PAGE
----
As far as how this all relates to Talib, given Denver struggles with depth in the secondary at times in 2013 (and the potential of Dominique Rodgers-Cromartie to bolt as a free agent), it would certainly put the Broncos in the market for another corner. And given the fact that they just unloaded a major cap hit — believed to be in the $10 million range — with the decision not to bring Bailey back, the Broncos suddenly have a few extra dollars to throw around. This is not to suggest that John Elway is going to open up the checkbook for Talib (the Broncos also could be players in a possible chase for Darrelle Revis) but Denver likely will be shopping for a corner when free agency begins.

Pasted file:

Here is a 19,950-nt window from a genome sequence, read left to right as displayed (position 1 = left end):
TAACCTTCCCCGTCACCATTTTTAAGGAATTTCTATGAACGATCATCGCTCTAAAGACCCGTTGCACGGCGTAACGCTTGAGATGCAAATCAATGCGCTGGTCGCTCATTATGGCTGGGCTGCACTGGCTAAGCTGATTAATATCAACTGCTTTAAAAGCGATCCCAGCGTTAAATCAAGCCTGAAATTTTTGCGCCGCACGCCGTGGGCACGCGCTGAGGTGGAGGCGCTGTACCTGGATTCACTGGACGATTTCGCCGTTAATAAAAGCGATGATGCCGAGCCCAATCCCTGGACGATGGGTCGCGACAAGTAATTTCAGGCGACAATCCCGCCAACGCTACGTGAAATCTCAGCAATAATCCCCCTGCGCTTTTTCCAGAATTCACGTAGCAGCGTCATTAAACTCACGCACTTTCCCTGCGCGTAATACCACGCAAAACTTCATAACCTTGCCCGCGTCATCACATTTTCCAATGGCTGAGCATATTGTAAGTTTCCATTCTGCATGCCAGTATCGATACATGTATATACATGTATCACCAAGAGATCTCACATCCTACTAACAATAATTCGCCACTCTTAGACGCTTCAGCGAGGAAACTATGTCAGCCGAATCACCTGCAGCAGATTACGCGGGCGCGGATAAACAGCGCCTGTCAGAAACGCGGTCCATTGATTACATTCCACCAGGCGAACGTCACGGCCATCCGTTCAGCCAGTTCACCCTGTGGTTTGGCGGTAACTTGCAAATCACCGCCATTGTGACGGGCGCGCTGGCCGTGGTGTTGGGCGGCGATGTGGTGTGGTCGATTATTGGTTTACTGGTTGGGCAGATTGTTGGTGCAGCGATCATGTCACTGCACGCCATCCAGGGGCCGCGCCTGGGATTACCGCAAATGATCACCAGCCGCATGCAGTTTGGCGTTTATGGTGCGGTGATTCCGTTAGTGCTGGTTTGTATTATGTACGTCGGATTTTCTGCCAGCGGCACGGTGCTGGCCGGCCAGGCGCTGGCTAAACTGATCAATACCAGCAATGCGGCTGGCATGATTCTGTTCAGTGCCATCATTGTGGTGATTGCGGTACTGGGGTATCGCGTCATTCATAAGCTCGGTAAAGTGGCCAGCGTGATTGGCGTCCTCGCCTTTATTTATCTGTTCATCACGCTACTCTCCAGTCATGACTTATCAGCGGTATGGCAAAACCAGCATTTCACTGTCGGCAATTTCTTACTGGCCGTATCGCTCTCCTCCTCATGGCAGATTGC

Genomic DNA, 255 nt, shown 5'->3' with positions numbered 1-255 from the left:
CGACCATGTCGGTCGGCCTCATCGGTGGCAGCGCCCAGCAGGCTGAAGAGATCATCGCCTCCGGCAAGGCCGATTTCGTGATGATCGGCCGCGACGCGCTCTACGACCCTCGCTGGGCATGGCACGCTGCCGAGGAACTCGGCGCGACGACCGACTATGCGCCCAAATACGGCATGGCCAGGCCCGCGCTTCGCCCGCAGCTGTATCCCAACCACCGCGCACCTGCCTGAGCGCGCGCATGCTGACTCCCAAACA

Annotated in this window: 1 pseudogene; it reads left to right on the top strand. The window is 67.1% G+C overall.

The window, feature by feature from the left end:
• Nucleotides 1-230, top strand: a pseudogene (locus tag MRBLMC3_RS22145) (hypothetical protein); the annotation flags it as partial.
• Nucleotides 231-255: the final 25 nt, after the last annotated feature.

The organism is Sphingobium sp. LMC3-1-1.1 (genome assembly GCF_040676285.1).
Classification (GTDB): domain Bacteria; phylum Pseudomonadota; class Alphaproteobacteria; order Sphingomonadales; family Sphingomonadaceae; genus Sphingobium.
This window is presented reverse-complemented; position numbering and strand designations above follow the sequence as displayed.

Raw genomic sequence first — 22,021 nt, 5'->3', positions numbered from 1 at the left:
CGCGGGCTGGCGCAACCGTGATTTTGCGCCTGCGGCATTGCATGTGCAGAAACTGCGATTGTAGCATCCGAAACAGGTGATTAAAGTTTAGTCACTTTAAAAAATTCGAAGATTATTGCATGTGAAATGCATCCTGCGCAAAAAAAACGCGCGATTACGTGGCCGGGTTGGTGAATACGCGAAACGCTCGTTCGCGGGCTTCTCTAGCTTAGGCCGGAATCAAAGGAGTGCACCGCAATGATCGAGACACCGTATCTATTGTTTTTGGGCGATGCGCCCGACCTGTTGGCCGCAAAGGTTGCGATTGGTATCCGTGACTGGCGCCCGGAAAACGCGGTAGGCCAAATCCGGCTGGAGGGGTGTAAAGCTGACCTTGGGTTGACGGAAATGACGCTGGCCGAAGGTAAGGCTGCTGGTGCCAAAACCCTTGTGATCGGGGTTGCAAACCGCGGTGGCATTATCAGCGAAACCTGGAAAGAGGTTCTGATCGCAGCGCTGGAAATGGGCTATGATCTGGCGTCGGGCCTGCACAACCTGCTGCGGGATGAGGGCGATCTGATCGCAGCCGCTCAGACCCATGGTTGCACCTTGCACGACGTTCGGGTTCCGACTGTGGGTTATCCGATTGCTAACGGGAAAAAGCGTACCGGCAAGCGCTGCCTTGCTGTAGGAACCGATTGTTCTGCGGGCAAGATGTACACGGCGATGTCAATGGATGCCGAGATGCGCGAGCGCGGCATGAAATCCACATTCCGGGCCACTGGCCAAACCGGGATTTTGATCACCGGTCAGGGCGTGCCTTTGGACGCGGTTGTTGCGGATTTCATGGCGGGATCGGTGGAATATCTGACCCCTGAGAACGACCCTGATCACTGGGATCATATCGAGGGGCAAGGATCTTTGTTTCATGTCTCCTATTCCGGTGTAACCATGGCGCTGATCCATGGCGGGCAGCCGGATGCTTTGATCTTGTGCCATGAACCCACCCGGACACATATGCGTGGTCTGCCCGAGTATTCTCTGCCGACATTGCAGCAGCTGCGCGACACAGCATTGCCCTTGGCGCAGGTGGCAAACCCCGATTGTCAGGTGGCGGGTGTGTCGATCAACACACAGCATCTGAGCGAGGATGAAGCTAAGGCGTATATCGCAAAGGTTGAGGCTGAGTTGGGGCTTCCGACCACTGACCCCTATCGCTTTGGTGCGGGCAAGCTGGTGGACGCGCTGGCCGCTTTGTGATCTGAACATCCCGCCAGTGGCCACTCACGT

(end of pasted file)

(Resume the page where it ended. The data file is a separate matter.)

While you should never say never, New England doesn’t figure to be a destination spot for Bailey. However, Hester does present an intriguing skill set. We all know that Bill Belichick loves football players, and Hester has lined up on offense, defense and special teams over the course of his career. He’s still one of the best in the league when it comes to working as a return man — he led the league in kickoff return yardage in 2013, and finished fifth in kick-return average. He’s not an elite receiver, but had six straight seasons of 20 catches or more prior to last year. There’s no telling what sort of payday Hester is seeking (it’s likely out of the Patriots’ price range), but his versatility would certainly be intriguing if he could connect with New England.
|Setting the scene from the Mile High City as Patriots battle Denver Broncos in AFC championship||01.19.14 at 1:04 pm ET|
DENVER — Mother Nature is apparently a big fan of the Broncos and Patriots.
In January weather more befitting of Florida or Southern California, sunshine and 67 degrees is expected for the 1 p.m. MT kickoff here in the foothills of the Rocky Mountains, as the Patriots and Broncos do battle in ideal conditions for the AFC championship.